IFS continues to drive its growth under the leadership of Darren Roos with a 23% increase in net revenue. This is the sixth continuous quarter of growth higher than 20% and well above the growth rate of the wider ERP industry. This is not just a legacy vendor targeting new cloud revenues from its existing customers, it is also extending its market share in specific sectors. The recent acquisition of Astea should place it into a better position in the field service management market. However, the dust has not yet settled on that acquisition and it is unclear what the future holds for the organisation or product.
Growth on all fronts
The growth was underpinned by a 47% increase in licensed revenue. Excluding Workwave cloud revenue increased by 61% on a year on year basis. Net revenue was SEK 4,558 million (US$ 485 million) for the third quarter. Two of its three strategic markets, Aerospace & Defense and Service Management have grown significantly in the year to date, 41% and 66%. However, IFS did not reveal the growth for its ERP business, which is probably lower. IFS Chief Financial Officer Constance Minc added: “Every revenue line item saw a double-digit increase in the third quarter, which speaks to a company with a clear vision that is tooled for growth. To ensure we are equipped for the journey ahead—and to help us reach our 2021 revenue target of US$ 1 billion—we recently undertook the most significant IT project in our company’s history. Now, with unprecedented business transparency and agility, we can quickly adjust to fluctuations in any part of the business to better deliver consistent growth and profitability.”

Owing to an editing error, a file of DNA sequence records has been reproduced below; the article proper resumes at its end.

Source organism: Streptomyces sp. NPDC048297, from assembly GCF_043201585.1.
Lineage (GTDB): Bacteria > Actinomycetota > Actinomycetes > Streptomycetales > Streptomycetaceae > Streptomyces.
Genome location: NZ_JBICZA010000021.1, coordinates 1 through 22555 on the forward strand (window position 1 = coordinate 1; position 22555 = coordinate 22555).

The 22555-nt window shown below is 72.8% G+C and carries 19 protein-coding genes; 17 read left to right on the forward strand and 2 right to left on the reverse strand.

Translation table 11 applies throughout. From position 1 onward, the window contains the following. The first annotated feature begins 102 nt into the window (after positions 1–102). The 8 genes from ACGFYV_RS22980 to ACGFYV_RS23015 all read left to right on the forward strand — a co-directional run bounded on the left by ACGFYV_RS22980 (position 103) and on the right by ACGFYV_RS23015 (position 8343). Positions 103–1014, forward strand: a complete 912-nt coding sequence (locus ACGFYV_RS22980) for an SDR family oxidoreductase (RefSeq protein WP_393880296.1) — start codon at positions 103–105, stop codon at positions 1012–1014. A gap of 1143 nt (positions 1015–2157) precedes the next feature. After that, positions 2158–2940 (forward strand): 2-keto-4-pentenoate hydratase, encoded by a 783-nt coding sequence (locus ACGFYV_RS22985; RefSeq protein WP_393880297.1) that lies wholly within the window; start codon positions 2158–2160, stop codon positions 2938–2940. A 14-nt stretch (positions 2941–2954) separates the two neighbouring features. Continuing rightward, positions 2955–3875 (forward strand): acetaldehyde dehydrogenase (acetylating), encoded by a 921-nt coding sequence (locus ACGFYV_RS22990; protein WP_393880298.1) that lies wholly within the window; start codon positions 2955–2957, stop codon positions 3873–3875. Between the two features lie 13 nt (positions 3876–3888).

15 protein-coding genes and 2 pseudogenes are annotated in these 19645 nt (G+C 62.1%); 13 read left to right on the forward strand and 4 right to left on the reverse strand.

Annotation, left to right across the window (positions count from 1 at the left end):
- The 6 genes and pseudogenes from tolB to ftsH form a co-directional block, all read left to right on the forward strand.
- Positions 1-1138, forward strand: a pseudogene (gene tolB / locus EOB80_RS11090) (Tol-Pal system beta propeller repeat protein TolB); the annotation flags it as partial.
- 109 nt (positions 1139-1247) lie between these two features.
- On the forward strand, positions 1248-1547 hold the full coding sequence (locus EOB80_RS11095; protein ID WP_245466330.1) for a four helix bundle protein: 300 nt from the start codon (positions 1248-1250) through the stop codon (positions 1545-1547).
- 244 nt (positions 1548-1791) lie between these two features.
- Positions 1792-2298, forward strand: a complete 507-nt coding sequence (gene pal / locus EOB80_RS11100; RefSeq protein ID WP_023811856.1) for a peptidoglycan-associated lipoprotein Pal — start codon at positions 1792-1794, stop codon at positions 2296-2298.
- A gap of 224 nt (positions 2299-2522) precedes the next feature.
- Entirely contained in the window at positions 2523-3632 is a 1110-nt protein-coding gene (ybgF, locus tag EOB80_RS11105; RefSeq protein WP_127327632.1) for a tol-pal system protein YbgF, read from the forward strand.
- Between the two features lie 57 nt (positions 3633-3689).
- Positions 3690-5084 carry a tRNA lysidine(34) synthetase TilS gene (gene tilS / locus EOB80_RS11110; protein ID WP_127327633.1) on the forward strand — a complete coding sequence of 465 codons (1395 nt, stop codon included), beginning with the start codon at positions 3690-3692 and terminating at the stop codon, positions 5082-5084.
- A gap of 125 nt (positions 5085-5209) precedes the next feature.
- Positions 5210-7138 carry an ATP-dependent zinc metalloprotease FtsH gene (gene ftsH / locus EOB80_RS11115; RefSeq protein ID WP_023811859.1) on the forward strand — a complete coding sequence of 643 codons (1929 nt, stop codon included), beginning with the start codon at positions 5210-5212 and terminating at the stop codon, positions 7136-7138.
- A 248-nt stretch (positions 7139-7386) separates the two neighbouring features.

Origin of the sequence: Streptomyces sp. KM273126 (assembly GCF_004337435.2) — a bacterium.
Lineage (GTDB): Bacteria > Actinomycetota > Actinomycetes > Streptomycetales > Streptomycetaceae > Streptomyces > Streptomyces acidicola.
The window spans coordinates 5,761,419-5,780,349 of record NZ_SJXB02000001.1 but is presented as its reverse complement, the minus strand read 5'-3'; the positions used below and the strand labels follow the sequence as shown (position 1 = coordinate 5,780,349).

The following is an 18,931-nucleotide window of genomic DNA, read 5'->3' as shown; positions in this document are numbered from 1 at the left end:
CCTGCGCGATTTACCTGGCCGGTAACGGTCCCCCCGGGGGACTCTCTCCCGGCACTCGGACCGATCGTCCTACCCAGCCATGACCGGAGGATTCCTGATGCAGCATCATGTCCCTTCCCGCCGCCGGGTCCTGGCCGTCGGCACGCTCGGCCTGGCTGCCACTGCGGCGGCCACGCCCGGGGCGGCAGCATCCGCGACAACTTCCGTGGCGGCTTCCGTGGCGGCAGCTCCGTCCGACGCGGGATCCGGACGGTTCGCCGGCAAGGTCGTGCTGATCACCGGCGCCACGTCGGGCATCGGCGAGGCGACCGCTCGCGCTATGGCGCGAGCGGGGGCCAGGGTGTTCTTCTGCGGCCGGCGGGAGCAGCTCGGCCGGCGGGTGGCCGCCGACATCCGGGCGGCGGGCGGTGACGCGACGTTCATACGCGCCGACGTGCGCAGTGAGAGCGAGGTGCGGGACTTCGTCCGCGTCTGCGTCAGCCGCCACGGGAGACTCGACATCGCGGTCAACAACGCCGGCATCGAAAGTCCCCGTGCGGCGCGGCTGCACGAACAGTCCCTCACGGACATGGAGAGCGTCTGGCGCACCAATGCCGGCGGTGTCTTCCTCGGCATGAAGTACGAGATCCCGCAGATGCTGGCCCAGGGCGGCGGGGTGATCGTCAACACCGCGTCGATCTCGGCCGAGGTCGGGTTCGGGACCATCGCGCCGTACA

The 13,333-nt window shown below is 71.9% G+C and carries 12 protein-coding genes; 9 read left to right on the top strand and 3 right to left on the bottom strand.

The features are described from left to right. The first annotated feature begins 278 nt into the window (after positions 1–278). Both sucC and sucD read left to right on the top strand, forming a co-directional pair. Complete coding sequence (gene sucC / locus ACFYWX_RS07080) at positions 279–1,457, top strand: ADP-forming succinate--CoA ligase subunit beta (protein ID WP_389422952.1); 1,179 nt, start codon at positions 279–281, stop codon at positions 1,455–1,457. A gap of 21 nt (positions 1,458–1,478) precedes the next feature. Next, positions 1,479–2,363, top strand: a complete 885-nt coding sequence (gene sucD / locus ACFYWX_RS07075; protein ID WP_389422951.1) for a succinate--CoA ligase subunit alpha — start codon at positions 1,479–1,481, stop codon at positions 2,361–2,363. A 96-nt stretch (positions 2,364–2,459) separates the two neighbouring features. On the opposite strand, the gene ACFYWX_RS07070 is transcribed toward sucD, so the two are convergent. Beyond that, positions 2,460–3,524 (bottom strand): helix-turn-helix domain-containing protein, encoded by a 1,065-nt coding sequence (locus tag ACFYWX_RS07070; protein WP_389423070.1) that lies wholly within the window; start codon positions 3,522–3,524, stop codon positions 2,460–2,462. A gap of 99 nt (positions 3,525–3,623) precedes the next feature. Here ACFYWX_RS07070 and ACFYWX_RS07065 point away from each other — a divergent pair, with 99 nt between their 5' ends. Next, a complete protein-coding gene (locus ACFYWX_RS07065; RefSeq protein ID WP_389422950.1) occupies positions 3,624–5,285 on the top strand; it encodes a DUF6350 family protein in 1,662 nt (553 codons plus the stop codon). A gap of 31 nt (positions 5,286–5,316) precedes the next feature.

That project was the installation of its own ERP across its business. That project was a success, though not without its challenges.
Roos commented: “The success of our business transformation is apparent as Q3 now marks our sixth straight quarter of growth above 20 percent. Over the last 18 months, we’ve gone from being a fragmented global business to a fast-growing organization operating globally at scale. All the while, we’ve never lost sight of our commitment to providing the best experience for our customers, which remains our guiding principle.
In a not so subtle dig at the two behemoths in the market, one of whom Roos once worked for, he continued: “Our topline growth does not come from extracting revenue from our installed base through tactics like compliance audits. On the contrary, we are winning half of our license revenues from new customers. I believe this speaks volumes about our ability to beat the larger legacy vendors with a proposition that offers what the others don’t: choice and a focus on real customer value.”
Enterprise Times: What does this mean
There is little doubt that Roos under IFS is bullish. However, it also needs to demonstrate that it is winning new business in key markets with significant customers. While it recently hosted a much larger and successful IFS World Conference in Boston, Roos needs to demonstrate that he can continue to deliver the results and name some bigger customers that have chosen IFS over Oracle or SAP.